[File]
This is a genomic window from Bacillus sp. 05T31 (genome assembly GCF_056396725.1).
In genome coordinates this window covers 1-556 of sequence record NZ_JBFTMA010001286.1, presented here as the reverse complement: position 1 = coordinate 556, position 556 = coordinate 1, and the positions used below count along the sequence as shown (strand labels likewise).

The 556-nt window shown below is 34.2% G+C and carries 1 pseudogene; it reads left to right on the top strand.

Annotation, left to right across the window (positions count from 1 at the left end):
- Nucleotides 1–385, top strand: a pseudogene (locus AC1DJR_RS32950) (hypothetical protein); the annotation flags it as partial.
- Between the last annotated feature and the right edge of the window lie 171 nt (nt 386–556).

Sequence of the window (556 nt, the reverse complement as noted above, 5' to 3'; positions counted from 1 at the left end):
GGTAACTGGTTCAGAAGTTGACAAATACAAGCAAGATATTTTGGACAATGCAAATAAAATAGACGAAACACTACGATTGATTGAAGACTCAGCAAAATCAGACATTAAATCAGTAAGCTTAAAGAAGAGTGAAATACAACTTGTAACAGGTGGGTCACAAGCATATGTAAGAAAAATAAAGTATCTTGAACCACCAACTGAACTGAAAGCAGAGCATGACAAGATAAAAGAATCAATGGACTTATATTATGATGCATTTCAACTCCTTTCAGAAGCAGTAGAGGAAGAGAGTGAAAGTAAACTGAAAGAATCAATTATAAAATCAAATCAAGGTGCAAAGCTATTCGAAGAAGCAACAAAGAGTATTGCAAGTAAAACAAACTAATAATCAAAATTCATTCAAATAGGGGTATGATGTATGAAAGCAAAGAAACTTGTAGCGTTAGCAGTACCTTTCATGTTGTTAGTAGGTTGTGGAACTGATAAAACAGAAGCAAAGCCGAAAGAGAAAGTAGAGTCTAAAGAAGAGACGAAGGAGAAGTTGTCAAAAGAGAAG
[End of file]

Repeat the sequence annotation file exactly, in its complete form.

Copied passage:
This is a genomic window from Bacillus sp. 05T31 (genome assembly GCF_056396725.1).
In genome coordinates this window covers 1-556 of sequence record NZ_JBFTMA010001286.1, presented here as the reverse complement: position 1 = coordinate 556, position 556 = coordinate 1, and the positions used below count along the sequence as shown (strand labels likewise).

The 556-nt window shown below is 34.2% G+C and carries 1 pseudogene; it reads left to right on the top strand.

Annotation, left to right across the window (positions count from 1 at the left end):
- Nucleotides 1–385, top strand: a pseudogene (locus AC1DJR_RS32950) (hypothetical protein); the annotation flags it as partial.
- Between the last annotated feature and the right edge of the window lie 171 nt (nt 386–556).

Sequence of the window (556 nt, the reverse complement as noted above, 5' to 3'; positions counted from 1 at the left end):
GGTAACTGGTTCAGAAGTTGACAAATACAAGCAAGATATTTTGGACAATGCAAATAAAATAGACGAAACACTACGATTGATTGAAGACTCAGCAAAATCAGACATTAAATCAGTAAGCTTAAAGAAGAGTGAAATACAACTTGTAACAGGTGGGTCACAAGCATATGTAAGAAAAATAAAGTATCTTGAACCACCAACTGAACTGAAAGCAGAGCATGACAAGATAAAAGAATCAATGGACTTATATTATGATGCATTTCAACTCCTTTCAGAAGCAGTAGAGGAAGAGAGTGAAAGTAAACTGAAAGAATCAATTATAAAATCAAATCAAGGTGCAAAGCTATTCGAAGAAGCAACAAAGAGTATTGCAAGTAAAACAAACTAATAATCAAAATTCATTCAAATAGGGGTATGATGTATGAAAGCAAAGAAACTTGTAGCGTTAGCAGTACCTTTCATGTTGTTAGTAGGTTGTGGAACTGATAAAACAGAAGCAAAGCCGAAAGAGAAAGTAGAGTCTAAAGAAGAGACGAAGGAGAAGTTGTCAAAAGAGAAG